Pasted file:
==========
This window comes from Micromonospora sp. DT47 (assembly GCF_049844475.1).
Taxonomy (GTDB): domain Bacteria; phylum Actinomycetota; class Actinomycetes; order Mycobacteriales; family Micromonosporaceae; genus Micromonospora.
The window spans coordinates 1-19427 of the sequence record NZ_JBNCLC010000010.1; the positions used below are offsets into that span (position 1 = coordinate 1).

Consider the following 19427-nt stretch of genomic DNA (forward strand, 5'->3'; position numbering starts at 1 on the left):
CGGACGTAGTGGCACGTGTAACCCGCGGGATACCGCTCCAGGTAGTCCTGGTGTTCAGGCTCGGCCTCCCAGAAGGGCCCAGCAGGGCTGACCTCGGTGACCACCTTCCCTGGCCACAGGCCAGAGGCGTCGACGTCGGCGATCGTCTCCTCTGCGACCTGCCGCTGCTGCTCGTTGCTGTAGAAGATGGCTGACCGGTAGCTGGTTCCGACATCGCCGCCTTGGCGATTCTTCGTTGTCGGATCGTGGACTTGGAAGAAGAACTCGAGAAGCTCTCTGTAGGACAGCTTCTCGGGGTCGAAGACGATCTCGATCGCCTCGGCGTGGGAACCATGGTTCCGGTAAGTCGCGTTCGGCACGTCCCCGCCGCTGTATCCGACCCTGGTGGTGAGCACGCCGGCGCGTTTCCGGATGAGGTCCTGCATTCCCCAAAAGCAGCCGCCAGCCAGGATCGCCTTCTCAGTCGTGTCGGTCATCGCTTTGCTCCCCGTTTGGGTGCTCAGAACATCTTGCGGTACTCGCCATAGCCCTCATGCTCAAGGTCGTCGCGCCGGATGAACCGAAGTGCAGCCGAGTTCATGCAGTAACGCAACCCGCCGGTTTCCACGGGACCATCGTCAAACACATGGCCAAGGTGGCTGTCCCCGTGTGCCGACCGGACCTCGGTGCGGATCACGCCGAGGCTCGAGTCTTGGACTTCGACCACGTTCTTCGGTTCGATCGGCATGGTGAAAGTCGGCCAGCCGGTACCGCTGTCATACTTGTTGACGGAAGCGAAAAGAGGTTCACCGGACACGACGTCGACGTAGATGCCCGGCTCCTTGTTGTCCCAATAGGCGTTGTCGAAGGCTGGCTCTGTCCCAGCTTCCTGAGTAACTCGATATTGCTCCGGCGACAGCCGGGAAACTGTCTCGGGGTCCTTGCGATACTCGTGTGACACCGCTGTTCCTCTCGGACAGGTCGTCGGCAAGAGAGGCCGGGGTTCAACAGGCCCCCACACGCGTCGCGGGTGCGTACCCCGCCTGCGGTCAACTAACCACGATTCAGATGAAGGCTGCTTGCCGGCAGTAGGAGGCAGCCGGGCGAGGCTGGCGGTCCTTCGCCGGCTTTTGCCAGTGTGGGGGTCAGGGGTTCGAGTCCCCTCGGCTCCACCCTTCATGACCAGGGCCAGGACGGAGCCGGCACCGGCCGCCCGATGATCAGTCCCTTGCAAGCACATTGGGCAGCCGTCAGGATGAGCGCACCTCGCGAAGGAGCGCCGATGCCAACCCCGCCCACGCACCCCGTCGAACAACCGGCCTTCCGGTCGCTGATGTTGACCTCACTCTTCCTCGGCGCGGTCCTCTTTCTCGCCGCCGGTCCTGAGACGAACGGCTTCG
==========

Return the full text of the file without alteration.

This window comes from Micromonospora sp. DT47 (assembly GCF_049844475.1).
Taxonomy (GTDB): domain Bacteria; phylum Actinomycetota; class Actinomycetes; order Mycobacteriales; family Micromonosporaceae; genus Micromonospora.
The window spans coordinates 1-19427 of the sequence record NZ_JBNCLC010000010.1; the positions used below are offsets into that span (position 1 = coordinate 1).

Consider the following 19427-nt stretch of genomic DNA (forward strand, 5'->3'; position numbering starts at 1 on the left):
CGGACGTAGTGGCACGTGTAACCCGCGGGATACCGCTCCAGGTAGTCCTGGTGTTCAGGCTCGGCCTCCCAGAAGGGCCCAGCAGGGCTGACCTCGGTGACCACCTTCCCTGGCCACAGGCCAGAGGCGTCGACGTCGGCGATCGTCTCCTCTGCGACCTGCCGCTGCTGCTCGTTGCTGTAGAAGATGGCTGACCGGTAGCTGGTTCCGACATCGCCGCCTTGGCGATTCTTCGTTGTCGGATCGTGGACTTGGAAGAAGAACTCGAGAAGCTCTCTGTAGGACAGCTTCTCGGGGTCGAAGACGATCTCGATCGCCTCGGCGTGGGAACCATGGTTCCGGTAAGTCGCGTTCGGCACGTCCCCGCCGCTGTATCCGACCCTGGTGGTGAGCACGCCGGCGCGTTTCCGGATGAGGTCCTGCATTCCCCAAAAGCAGCCGCCAGCCAGGATCGCCTTCTCAGTCGTGTCGGTCATCGCTTTGCTCCCCGTTTGGGTGCTCAGAACATCTTGCGGTACTCGCCATAGCCCTCATGCTCAAGGTCGTCGCGCCGGATGAACCGAAGTGCAGCCGAGTTCATGCAGTAACGCAACCCGCCGGTTTCCACGGGACCATCGTCAAACACATGGCCAAGGTGGCTGTCCCCGTGTGCCGACCGGACCTCGGTGCGGATCACGCCGAGGCTCGAGTCTTGGACTTCGACCACGTTCTTCGGTTCGATCGGCATGGTGAAAGTCGGCCAGCCGGTACCGCTGTCATACTTGTTGACGGAAGCGAAAAGAGGTTCACCGGACACGACGTCGACGTAGATGCCCGGCTCCTTGTTGTCCCAATAGGCGTTGTCGAAGGCTGGCTCTGTCCCAGCTTCCTGAGTAACTCGATATTGCTCCGGCGACAGCCGGGAAACTGTCTCGGGGTCCTTGCGATACTCGTGTGACACCGCTGTTCCTCTCGGACAGGTCGTCGGCAAGAGAGGCCGGGGTTCAACAGGCCCCCACACGCGTCGCGGGTGCGTACCCCGCCTGCGGTCAACTAACCACGATTCAGATGAAGGCTGCTTGCCGGCAGTAGGAGGCAGCCGGGCGAGGCTGGCGGTCCTTCGCCGGCTTTTGCCAGTGTGGGGGTCAGGGGTTCGAGTCCCCTCGGCTCCACCCTTCATGACCAGGGCCAGGACGGAGCCGGCACCGGCCGCCCGATGATCAGTCCCTTGCAAGCACATTGGGCAGCCGTCAGGATGAGCGCACCTCGCGAAGGAGCGCCGATGCCAACCCCGCCCACGCACCCCGTCGAACAACCGGCCTTCCGGTCGCTGATGTTGACCTCACTCTTCCTCGGCGCGGTCCTCTTTCTCGCCGCCGGTCCTGAGACGAACGGCTTCG